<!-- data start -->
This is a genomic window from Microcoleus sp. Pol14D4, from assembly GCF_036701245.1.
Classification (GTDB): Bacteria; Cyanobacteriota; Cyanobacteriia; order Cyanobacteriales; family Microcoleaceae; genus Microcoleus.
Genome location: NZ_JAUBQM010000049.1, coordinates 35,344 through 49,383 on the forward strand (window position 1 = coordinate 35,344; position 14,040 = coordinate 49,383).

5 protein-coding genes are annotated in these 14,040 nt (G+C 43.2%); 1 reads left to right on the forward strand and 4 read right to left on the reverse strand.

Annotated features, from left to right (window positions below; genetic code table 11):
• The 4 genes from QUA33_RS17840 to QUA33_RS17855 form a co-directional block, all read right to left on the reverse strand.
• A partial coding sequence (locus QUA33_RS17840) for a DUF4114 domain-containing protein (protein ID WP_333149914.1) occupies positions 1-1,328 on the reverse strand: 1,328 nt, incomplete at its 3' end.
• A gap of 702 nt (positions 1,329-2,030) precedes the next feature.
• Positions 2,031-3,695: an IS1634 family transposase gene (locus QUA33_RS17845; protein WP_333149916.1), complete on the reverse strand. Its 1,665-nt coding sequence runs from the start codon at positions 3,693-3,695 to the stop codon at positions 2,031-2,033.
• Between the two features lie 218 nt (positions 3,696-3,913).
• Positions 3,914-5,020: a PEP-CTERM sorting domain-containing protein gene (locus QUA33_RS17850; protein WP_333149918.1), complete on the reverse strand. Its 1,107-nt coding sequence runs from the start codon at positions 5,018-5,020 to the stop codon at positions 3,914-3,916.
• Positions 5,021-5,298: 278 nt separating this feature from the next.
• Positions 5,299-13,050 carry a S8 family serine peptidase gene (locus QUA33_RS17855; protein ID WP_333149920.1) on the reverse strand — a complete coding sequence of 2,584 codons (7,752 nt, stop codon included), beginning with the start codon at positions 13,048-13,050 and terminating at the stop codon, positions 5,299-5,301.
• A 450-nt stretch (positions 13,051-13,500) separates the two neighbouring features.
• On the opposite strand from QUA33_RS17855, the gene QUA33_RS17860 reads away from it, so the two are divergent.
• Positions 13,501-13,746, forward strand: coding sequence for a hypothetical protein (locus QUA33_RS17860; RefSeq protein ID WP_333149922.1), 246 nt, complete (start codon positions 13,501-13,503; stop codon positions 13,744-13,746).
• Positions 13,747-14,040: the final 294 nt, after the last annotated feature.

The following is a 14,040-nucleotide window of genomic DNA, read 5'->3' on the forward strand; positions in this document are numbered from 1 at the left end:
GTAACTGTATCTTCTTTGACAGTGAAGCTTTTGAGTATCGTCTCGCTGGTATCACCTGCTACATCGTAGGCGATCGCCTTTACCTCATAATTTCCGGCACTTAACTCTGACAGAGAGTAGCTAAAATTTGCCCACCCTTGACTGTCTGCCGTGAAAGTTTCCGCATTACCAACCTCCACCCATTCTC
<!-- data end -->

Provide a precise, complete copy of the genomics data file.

This is a genomic window from Microcoleus sp. Pol14D4, from assembly GCF_036701245.1.
Classification (GTDB): Bacteria; Cyanobacteriota; Cyanobacteriia; order Cyanobacteriales; family Microcoleaceae; genus Microcoleus.
Genome location: NZ_JAUBQM010000049.1, coordinates 35,344 through 49,383 on the forward strand (window position 1 = coordinate 35,344; position 14,040 = coordinate 49,383).

5 protein-coding genes are annotated in these 14,040 nt (G+C 43.2%); 1 reads left to right on the forward strand and 4 read right to left on the reverse strand.

Annotated features, from left to right (window positions below; genetic code table 11):
• The 4 genes from QUA33_RS17840 to QUA33_RS17855 form a co-directional block, all read right to left on the reverse strand.
• A partial coding sequence (locus QUA33_RS17840) for a DUF4114 domain-containing protein (protein ID WP_333149914.1) occupies positions 1-1,328 on the reverse strand: 1,328 nt, incomplete at its 3' end.
• A gap of 702 nt (positions 1,329-2,030) precedes the next feature.
• Positions 2,031-3,695: an IS1634 family transposase gene (locus QUA33_RS17845; protein WP_333149916.1), complete on the reverse strand. Its 1,665-nt coding sequence runs from the start codon at positions 3,693-3,695 to the stop codon at positions 2,031-2,033.
• Between the two features lie 218 nt (positions 3,696-3,913).
• Positions 3,914-5,020: a PEP-CTERM sorting domain-containing protein gene (locus QUA33_RS17850; protein WP_333149918.1), complete on the reverse strand. Its 1,107-nt coding sequence runs from the start codon at positions 5,018-5,020 to the stop codon at positions 3,914-3,916.
• Positions 5,021-5,298: 278 nt separating this feature from the next.
• Positions 5,299-13,050 carry a S8 family serine peptidase gene (locus QUA33_RS17855; protein ID WP_333149920.1) on the reverse strand — a complete coding sequence of 2,584 codons (7,752 nt, stop codon included), beginning with the start codon at positions 13,048-13,050 and terminating at the stop codon, positions 5,299-5,301.
• A 450-nt stretch (positions 13,051-13,500) separates the two neighbouring features.
• On the opposite strand from QUA33_RS17855, the gene QUA33_RS17860 reads away from it, so the two are divergent.
• Positions 13,501-13,746, forward strand: coding sequence for a hypothetical protein (locus QUA33_RS17860; RefSeq protein ID WP_333149922.1), 246 nt, complete (start codon positions 13,501-13,503; stop codon positions 13,744-13,746).
• Positions 13,747-14,040: the final 294 nt, after the last annotated feature.

The following is a 14,040-nucleotide window of genomic DNA, read 5'->3' on the forward strand; positions in this document are numbered from 1 at the left end:
GTAACTGTATCTTCTTTGACAGTGAAGCTTTTGAGTATCGTCTCGCTGGTATCACCTGCTACATCGTAGGCGATCGCCTTTACCTCATAATTTCCGGCACTTAACTCTGACAGAGAGTAGCTAAAATTTGCCCACCCTTGACTGTCTGCCGTGAAAGTTTCCGCATTACCAACCTCCACCCATTCTC